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News Release

NRCS Announces 2012 Longleaf Pine Initiative Funding for Virginia Landowners

Contact:
Wade Biddix
(804) 287-1675


 

Richmond, May 30, 2012 – Longleaf pine forests support some of the world’s most biologically diverse ecosystems, providing critical habitat for 29 threatened and endangered species. To help sustain, enhance and restore longleaf pine forest in Virginia, USDA’s Natural Resources Conservation Service (NRCS) is making $200,000 available to landowners interested in improving habitat on agricultural and nonindustrial private forest land.

The Longleaf Pine Initiative will incorporate both financial and technical assistance with funding available to landowners in the following Virginia cities and counties: 

Accomack

James City

Southampton

Brunswick

Mathews

Suffolk

Chesapeake

Newport News

Surry

Dinwiddie Norfolk Sussex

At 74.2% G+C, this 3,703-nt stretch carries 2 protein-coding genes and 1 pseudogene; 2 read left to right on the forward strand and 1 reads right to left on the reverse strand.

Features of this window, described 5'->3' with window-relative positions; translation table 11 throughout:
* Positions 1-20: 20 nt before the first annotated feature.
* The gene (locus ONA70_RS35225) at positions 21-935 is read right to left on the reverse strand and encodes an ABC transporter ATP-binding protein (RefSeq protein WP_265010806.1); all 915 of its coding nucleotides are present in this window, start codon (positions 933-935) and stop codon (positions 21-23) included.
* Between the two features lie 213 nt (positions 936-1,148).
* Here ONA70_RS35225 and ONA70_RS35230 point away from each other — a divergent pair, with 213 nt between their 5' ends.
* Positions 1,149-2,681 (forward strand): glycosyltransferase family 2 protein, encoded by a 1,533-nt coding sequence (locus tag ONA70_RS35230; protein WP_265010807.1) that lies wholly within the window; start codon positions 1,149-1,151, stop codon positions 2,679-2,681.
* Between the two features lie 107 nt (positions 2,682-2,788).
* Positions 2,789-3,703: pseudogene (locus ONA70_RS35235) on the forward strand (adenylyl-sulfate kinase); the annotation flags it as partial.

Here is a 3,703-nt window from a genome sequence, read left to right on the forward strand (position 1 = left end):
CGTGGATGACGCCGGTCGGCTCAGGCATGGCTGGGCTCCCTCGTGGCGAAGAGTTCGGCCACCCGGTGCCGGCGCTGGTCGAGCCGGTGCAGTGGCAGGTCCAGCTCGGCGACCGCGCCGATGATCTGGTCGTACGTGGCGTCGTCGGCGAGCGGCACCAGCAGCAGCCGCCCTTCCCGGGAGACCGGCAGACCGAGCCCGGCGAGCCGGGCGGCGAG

Gloucester Northampton Virginia Beach
Greensville Poquoson Williamsburg
Hampton Portsmouth York

Isle of Wight

Prince George

 

Approved Virginia participants will receive financial assistance for implementing conservation practices such as planting longleaf pine, installing firebreaks, conducting prescribed burning and controlling invasive plants. Though program signup is continuous, deadlines for upcoming ranking periods are June 22 and July 6, 2012.

Longleaf pine habitat may contain as many as 300 different species of groundcover plants per acre and approximately 60 percent of the amphibian and reptile species found in the Southeast,” said Jack Bricker, NRCS State Conservationist.  “By partnering with conservation-minded landowners, we can restore and expand this key native species and economic resource.”

Nationally, NRCS is offering more than $6.3 million to help private landowners restore and manage longleaf pine in nine states: Alabama, Florida, Georgia, Louisiana, Mississippi, North Carolina, South Carolina, Texas and Virginia. Additional information on the Longleaf Pine Initiative, NRCS and our programs is available on our website at www.va.nrcs.usda.gov/ or at your local USDA NRCS office.